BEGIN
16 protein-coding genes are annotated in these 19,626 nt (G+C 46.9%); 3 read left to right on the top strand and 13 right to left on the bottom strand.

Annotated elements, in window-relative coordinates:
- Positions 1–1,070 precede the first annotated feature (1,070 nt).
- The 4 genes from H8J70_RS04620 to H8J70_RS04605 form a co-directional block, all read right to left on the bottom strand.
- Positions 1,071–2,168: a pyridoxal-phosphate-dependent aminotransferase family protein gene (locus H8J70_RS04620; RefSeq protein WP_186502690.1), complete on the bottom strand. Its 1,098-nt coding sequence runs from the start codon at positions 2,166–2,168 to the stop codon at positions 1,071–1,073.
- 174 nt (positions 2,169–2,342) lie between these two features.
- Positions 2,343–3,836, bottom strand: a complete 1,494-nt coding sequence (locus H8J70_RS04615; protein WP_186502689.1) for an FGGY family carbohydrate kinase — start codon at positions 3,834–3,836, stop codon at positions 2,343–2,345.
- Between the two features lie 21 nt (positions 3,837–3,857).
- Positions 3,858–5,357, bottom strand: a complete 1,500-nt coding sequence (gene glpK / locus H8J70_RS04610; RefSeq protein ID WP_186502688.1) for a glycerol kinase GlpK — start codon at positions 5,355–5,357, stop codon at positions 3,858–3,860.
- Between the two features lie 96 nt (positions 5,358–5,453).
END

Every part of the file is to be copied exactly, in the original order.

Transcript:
16 protein-coding genes are annotated in these 19,626 nt (G+C 46.9%); 3 read left to right on the top strand and 13 right to left on the bottom strand.

Annotated elements, in window-relative coordinates:
- Positions 1–1,070 precede the first annotated feature (1,070 nt).
- The 4 genes from H8J70_RS04620 to H8J70_RS04605 form a co-directional block, all read right to left on the bottom strand.
- Positions 1,071–2,168: a pyridoxal-phosphate-dependent aminotransferase family protein gene (locus H8J70_RS04620; RefSeq protein WP_186502690.1), complete on the bottom strand. Its 1,098-nt coding sequence runs from the start codon at positions 2,166–2,168 to the stop codon at positions 1,071–1,073.
- 174 nt (positions 2,169–2,342) lie between these two features.
- Positions 2,343–3,836, bottom strand: a complete 1,494-nt coding sequence (locus H8J70_RS04615; protein WP_186502689.1) for an FGGY family carbohydrate kinase — start codon at positions 3,834–3,836, stop codon at positions 2,343–2,345.
- Between the two features lie 21 nt (positions 3,837–3,857).
- Positions 3,858–5,357, bottom strand: a complete 1,500-nt coding sequence (gene glpK / locus H8J70_RS04610; RefSeq protein ID WP_186502688.1) for a glycerol kinase GlpK — start codon at positions 5,355–5,357, stop codon at positions 3,858–3,860.
- Between the two features lie 96 nt (positions 5,358–5,453).